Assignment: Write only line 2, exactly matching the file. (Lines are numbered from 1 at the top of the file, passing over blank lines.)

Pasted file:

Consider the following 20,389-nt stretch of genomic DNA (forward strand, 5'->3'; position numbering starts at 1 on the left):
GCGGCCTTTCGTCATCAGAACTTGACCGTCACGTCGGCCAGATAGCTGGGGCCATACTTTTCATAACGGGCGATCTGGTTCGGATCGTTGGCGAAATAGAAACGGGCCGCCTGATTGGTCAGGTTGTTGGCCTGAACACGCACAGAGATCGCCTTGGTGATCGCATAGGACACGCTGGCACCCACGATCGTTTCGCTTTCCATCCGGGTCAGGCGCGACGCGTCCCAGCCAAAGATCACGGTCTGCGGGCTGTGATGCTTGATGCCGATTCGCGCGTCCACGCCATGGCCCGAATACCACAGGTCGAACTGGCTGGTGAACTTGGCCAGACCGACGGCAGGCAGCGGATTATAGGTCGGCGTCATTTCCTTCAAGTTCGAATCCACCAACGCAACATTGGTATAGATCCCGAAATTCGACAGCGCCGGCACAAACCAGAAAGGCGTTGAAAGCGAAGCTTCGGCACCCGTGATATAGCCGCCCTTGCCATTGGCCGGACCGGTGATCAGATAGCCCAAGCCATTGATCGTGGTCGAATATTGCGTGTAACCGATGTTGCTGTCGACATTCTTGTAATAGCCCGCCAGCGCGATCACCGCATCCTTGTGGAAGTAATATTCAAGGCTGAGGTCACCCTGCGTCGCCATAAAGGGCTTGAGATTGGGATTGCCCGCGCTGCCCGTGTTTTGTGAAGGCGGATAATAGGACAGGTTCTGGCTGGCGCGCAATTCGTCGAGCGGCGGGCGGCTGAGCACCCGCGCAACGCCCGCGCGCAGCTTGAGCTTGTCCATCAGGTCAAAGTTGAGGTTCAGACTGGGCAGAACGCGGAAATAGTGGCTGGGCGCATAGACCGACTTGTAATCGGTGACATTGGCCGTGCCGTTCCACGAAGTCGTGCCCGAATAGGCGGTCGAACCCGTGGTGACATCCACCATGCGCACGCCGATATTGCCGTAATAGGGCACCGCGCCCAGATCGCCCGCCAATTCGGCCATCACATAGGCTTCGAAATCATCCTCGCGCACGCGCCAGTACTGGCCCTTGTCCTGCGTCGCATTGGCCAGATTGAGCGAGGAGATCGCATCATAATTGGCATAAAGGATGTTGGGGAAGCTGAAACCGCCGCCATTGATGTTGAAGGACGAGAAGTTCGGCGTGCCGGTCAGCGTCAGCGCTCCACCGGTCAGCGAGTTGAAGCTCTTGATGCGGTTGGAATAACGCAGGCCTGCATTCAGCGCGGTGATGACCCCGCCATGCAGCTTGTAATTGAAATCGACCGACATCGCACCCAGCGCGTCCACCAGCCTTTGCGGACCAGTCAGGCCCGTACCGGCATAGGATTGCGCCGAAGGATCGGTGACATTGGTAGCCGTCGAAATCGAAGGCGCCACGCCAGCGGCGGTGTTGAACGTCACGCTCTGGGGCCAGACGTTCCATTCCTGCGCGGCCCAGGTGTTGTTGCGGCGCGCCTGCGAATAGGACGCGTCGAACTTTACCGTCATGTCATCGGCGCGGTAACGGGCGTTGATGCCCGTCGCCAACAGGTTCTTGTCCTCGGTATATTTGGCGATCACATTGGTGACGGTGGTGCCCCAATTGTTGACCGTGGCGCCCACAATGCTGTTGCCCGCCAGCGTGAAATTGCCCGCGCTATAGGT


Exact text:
GCGGCCTTTCGTCATCAGAACTTGACCGTCACGTCGGCCAGATAGCTGGGGCCATACTTTTCATAACGGGCGATCTGGTTCGGATCGTTGGCGAAATAGAAACGGGCCGCCTGATTGGTCAGGTTGTTGGCCTGAACACGCACAGAGATCGCCTTGGTGATCGCATAGGACACGCTGGCACCCACGATCGTTTCGCTTTCCATCCGGGTCAGGCGCGACGCGTCCCAGCCAAAGATCACGGTCTGCGGGCTGTGATGCTTGATGCCGATTCGCGCGTCCACGCCATGGCCCGAATACCACAGGTCGAACTGGCTGGTGAACTTGGCCAGACCGACGGCAGGCAGCGGATTATAGGTCGGCGTCATTTCCTTCAAGTTCGAATCCACCAACGCAACATTGGTATAGATCCCGAAATTCGACAGCGCCGGCACAAACCAGAAAGGCGTTGAAAGCGAAGCTTCGGCACCCGTGATATAGCCGCCCTTGCCATTGGCCGGACCGGTGATCAGATAGCCCAAGCCATTGATCGTGGTCGAATATTGCGTGTAACCGATGTTGCTGTCGACATTCTTGTAATAGCCCGCCAGCGCGATCACCGCATCCTTGTGGAAGTAATATTCAAGGCTGAGGTCACCCTGCGTCGCCATAAAGGGCTTGAGATTGGGATTGCCCGCGCTGCCCGTGTTTTGTGAAGGCGGATAATAGGACAGGTTCTGGCTGGCGCGCAATTCGTCGAGCGGCGGGCGGCTGAGCACCCGCGCAACGCCCGCGCGCAGCTTGAGCTTGTCCATCAGGTCAAAGTTGAGGTTCAGACTGGGCAGAACGCGGAAATAGTGGCTGGGCGCATAGACCGACTTGTAATCGGTGACATTGGCCGTGCCGTTCCACGAAGTCGTGCCCGAATAGGCGGTCGAACCCGTGGTGACATCCACCATGCGCACGCCGATATTGCCGTAATAGGGCACCGCGCCCAGATCGCCCGCCAATTCGGCCATCACATAGGCTTCGAAATCATCCTCGCGCACGCGCCAGTACTGGCCCTTGTCCTGCGTCGCATTGGCCAGATTGAGCGAGGAGATCGCATCATAATTGGCATAAAGGATGTTGGGGAAGCTGAAACCGCCGCCATTGATGTTGAAGGACGAGAAGTTCGGCGTGCCGGTCAGCGTCAGCGCTCCACCGGTCAGCGAGTTGAAGCTCTTGATGCGGTTGGAATAACGCAGGCCTGCATTCAGCGCGGTGATGACCCCGCCATGCAGCTTGTAATTGAAATCGACCGACATCGCACCCAGCGCGTCCACCAGCCTTTGCGGACCAGTCAGGCCCGTACCGGCATAGGATTGCGCCGAAGGATCGGTGACATTGGTAGCCGTCGAAATCGAAGGCGCCACGCCAGCGGCGGTGTTGAACGTCACGCTCTGGGGCCAGACGTTCCATTCCTGCGCGGCCCAGGTGTTGTTGCGGCGCGCCTGCGAATAGGACGCGTCGAACTTTACCGTCATGTCATCGGCGCGGTAACGGGCGTTGATGCCCGTCGCCAACAGGTTCTTGTCCTCGGTATATTTGGCGATCACATTGGTGACGGTGGTGCCCCAATTGTTGACCGTGGCGCCCACAATGCTGTTGCCCGCCAGCGTGAAATTGCCCGCGCTATAGGT